In short, we should make room for raw milk just as we make room for letting the Amish pull their kids out of school after grade 8 — it’s not everyone’s choice, but we’re a better country with a lot less heartache for allowing this sort of diversity. The penalties for being wrong about raw milk are in the right place, with the users. The safe food movement has more than a lifetime’s worth of work left to do in combatting the real, high-risk dangers; let’s quick terrorizing the raw milk folks.

  • Philip Brown

    Just a little reminder to those who say “it is their responsibilty and their risk”. The cost of treatment for some food borne illnesses can be catastophic. If a person is admitted to a hospital with a food borne illness and can not pay the bill, where does the money come from? This money comes from my pocket, and yours, through higher health care and insurance costs.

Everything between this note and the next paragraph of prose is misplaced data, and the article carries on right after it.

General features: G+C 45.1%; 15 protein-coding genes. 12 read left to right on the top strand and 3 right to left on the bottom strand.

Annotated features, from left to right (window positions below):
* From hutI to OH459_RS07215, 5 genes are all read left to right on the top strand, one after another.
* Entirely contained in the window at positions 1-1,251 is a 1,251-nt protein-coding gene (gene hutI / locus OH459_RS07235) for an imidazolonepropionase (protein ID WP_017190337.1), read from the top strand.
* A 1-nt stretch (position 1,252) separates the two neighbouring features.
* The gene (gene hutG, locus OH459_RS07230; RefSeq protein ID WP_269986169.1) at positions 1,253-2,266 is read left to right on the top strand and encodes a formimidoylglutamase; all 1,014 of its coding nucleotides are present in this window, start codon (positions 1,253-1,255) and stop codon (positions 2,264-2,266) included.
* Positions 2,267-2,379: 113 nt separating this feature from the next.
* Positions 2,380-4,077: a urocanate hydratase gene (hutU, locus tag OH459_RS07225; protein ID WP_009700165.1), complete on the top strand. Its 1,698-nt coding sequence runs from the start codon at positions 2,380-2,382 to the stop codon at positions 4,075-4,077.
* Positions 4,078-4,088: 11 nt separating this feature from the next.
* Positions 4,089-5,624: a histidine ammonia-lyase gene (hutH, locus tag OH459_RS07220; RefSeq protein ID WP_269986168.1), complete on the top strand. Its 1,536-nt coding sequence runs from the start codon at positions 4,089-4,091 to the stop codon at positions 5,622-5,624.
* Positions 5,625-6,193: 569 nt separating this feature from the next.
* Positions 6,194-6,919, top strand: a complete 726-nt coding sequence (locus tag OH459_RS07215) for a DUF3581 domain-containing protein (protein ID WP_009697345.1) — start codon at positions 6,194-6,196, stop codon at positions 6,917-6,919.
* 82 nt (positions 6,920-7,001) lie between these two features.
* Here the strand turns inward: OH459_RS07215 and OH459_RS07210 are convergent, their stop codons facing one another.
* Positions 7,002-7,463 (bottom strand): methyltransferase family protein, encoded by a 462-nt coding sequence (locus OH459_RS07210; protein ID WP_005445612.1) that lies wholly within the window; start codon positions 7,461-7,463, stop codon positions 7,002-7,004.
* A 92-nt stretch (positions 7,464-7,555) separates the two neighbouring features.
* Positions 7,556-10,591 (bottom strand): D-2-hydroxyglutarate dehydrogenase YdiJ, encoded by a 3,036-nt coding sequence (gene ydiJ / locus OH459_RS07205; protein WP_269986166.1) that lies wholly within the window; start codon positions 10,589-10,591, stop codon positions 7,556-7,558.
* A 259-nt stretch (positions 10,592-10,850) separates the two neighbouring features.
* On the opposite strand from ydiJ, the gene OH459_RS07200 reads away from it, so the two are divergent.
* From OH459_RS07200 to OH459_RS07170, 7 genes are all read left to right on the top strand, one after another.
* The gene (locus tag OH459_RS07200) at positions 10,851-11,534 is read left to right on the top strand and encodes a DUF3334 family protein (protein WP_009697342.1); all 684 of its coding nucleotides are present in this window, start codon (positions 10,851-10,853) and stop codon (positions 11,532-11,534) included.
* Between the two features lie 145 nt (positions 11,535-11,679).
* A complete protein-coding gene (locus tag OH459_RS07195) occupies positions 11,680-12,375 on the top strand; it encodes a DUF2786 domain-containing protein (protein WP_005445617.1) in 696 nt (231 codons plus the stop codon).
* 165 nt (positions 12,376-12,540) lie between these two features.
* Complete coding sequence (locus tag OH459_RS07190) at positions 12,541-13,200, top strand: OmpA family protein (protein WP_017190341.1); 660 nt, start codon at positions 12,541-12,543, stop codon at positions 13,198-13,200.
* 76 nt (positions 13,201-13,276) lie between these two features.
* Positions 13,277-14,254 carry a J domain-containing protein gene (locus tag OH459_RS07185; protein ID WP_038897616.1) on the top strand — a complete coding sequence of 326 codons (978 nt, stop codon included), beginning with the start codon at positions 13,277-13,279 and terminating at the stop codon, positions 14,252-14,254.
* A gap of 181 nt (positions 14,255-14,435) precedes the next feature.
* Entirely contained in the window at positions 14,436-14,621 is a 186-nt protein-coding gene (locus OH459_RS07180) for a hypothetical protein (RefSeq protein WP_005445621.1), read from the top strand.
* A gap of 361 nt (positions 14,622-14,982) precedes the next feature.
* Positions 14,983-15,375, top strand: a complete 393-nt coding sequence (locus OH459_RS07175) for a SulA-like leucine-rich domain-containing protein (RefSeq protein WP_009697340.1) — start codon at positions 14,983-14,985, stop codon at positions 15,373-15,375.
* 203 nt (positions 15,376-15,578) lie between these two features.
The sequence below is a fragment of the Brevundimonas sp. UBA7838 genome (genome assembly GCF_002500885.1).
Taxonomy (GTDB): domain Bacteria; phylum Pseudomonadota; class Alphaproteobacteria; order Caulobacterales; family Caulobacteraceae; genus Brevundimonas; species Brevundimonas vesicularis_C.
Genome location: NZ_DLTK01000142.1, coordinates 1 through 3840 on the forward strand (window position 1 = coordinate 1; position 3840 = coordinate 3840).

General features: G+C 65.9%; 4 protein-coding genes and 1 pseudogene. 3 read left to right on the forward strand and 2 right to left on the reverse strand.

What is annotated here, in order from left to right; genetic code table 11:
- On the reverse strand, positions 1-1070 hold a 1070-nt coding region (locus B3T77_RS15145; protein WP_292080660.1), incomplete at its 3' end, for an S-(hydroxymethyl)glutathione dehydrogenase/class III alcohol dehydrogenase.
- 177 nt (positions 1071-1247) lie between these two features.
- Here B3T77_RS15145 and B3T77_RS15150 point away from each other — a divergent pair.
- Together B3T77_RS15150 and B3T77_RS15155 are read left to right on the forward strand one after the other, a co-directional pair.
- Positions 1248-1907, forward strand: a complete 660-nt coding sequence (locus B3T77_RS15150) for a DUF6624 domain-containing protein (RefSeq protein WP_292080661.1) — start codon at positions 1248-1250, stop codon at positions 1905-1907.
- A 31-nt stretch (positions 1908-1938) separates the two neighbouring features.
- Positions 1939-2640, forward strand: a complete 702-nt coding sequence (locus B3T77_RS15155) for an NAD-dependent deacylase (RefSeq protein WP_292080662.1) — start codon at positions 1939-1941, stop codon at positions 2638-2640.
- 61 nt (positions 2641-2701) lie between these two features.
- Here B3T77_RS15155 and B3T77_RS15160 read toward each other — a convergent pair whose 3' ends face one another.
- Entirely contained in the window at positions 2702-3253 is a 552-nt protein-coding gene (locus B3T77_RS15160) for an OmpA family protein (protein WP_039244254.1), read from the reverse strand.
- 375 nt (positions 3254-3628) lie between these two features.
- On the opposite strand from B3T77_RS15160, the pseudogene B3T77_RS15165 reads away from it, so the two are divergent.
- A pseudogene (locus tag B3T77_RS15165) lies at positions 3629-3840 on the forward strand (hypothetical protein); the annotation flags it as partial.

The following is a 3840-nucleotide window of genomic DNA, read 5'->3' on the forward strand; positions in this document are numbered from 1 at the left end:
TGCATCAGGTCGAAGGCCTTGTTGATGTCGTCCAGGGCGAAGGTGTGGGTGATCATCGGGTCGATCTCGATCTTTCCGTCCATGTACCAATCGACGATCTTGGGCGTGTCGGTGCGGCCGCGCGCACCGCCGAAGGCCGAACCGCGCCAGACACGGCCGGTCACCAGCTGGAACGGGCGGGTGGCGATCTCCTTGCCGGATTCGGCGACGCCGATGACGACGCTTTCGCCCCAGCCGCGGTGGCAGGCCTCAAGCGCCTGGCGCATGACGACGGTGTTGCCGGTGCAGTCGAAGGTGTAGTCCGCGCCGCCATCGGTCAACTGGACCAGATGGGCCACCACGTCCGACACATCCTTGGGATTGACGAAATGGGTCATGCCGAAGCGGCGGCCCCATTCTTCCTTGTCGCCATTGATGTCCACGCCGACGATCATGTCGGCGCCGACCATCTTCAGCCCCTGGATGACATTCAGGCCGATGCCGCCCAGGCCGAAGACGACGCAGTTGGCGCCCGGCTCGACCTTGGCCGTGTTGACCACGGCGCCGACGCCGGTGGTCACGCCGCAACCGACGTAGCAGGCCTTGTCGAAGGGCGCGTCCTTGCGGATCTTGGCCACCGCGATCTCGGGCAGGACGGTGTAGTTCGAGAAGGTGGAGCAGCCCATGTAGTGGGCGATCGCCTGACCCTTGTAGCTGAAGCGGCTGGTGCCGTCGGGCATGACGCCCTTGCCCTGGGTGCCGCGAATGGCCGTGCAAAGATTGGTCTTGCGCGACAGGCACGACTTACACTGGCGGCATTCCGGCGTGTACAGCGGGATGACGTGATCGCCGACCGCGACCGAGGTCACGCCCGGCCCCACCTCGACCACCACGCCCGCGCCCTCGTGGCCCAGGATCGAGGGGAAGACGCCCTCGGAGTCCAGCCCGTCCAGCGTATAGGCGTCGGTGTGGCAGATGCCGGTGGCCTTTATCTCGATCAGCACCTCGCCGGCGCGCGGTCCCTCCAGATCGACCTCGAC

The producers of raw milk are generally small buisnesses with little assets. Go ahead and try to sue these people, there is nothing to get.
    I beleive in individual freedoms but, I also believe that common sense must be used on occassion. Should someone be able to raise cows and drink there own milk? (yes). Should others be able to use legal loopholes to sell a potentially deadly product? (I think not)

  • Bill, I am sorry you have to put up with abuse for your opinions. I don’t agree with your opinions, but you shouldn’t have to take abuse. I don’t think small dairy farmers should have to take abuse from a status quo system using nefarious tactics either. I’m for justice and fairness all the way around. (Watch someone take me to task for that position!)
    I think it’s funny (not ha-ha funny but ironic funny) how many people here are posting complaints that they might have to pay the medical expenses for someone who drank raw milk. Can we get a refund for getting sick less often that you do?! As if we all have not been paying the medical expenses for people who eat factory food and for the environmental damage factory food waste causes all along. As they say, Puh–lease.